What can lower your risk for strokes, heart disease, depression, and possibly even lower the risk of some advanced cancers?

If you guessed a food or supplement, you might be surprised by the answer.

Engaged couples have a lot to look forward to. Marriage, according to a study of over 25,000 patients in Britain, reduces the severity and further risk of cardiovascular episodes.

Other facts are sobering: nearly half of marriages in the United States will end in divorce.

While you can’t guarantee a successful marriage, knowing you’re on the same page is crucial before saying I do.

Even if you don’t go down the route of formal premarital counseling, at very least make sure you ask, or know the answers to these questions before heading down the aisle:

  1. How important is having kids? You may not know yourself yet if you want to raise a family, or maybe you’re certain you do. Either way, it’s important to ask what your partner wants. A disagreement on such a large issue may be non-negotiable for some.
  2. How will we decide our budget? It’s far from romantic, but just as you’d plan a budget for your wedding, you also need to discuss the cost of daily living and be open about each other’s expected income. You’ll also want to make sure to talk about how much you feel comfortable spending on non essentials, like entertainment, travel, and even donating to nonprofits.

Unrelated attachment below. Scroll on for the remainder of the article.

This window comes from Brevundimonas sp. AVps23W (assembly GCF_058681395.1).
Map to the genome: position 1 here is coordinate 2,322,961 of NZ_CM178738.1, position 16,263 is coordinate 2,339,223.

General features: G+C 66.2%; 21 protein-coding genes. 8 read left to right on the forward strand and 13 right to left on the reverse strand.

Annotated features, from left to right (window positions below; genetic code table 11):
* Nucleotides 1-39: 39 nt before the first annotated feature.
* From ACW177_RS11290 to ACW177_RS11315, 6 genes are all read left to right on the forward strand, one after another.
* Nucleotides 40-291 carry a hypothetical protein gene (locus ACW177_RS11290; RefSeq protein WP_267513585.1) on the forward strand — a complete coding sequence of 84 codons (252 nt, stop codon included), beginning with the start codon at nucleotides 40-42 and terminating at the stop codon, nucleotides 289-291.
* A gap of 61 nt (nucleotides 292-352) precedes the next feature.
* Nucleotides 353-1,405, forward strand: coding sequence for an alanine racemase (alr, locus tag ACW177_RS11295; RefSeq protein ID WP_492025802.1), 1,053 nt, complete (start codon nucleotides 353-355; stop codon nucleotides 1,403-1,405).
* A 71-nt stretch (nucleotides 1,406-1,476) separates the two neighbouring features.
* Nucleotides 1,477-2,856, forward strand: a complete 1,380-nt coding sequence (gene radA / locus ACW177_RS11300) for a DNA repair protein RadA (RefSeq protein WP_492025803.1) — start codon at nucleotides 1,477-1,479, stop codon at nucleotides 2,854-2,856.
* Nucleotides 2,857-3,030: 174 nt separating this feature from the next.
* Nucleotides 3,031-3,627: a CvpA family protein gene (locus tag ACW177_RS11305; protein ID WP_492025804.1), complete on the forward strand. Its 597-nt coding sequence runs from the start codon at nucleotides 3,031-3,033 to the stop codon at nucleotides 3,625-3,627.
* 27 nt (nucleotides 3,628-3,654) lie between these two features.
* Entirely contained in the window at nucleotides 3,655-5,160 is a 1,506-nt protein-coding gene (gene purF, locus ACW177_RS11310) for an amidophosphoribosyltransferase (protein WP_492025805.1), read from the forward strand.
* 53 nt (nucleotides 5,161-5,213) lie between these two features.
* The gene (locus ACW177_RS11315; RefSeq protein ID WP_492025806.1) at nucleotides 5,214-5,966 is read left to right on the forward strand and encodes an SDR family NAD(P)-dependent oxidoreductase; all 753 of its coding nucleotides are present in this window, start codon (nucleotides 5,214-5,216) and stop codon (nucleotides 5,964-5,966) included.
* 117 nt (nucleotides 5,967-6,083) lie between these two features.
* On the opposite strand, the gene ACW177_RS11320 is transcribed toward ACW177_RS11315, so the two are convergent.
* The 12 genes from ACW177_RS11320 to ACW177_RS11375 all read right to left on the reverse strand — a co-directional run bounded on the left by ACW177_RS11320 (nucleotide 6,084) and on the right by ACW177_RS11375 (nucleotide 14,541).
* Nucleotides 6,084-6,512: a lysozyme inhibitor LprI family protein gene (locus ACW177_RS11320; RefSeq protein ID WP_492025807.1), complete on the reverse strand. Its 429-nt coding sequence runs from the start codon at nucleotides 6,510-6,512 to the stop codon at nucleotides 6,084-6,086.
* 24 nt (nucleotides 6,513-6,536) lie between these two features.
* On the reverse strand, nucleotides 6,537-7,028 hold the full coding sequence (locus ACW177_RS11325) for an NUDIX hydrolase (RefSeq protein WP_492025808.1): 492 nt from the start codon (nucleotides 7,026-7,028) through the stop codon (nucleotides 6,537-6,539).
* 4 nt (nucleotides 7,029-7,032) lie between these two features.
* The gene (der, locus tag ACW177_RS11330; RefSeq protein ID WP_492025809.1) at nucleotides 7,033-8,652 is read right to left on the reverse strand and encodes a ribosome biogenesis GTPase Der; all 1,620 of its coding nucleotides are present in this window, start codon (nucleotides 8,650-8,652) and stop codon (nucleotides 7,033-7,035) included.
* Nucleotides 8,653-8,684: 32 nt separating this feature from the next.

3. What role does religion play in your life? Do you or your future spouse believe in God? What religion and denomination do they practice? How big of a role does it play, and would there be an expectation to attend services (or not attend) together? For couples of different faiths, how would possible children be raised?
  4. Sleeping habits: Some of us could sleep through anything, and some of us wake at the slightest sound. Areas of contention: bedroom temperature, noise (do you or your future spouse need white noise or TV or total silence), and mattress firmness. This by no means should be reasons not to get married, but it’s still a good idea to get an idea of preferences and see how you can compromise to make sure you’re both comfortable.
  5. Family matters: How often do you expect to see family on either side, and how will you handle holidays? This is especially important if one of both of you is living far away from family members. You’ll need to discuss, for instance, if you’ll have two Thanksgiving dinners or rotate by year.

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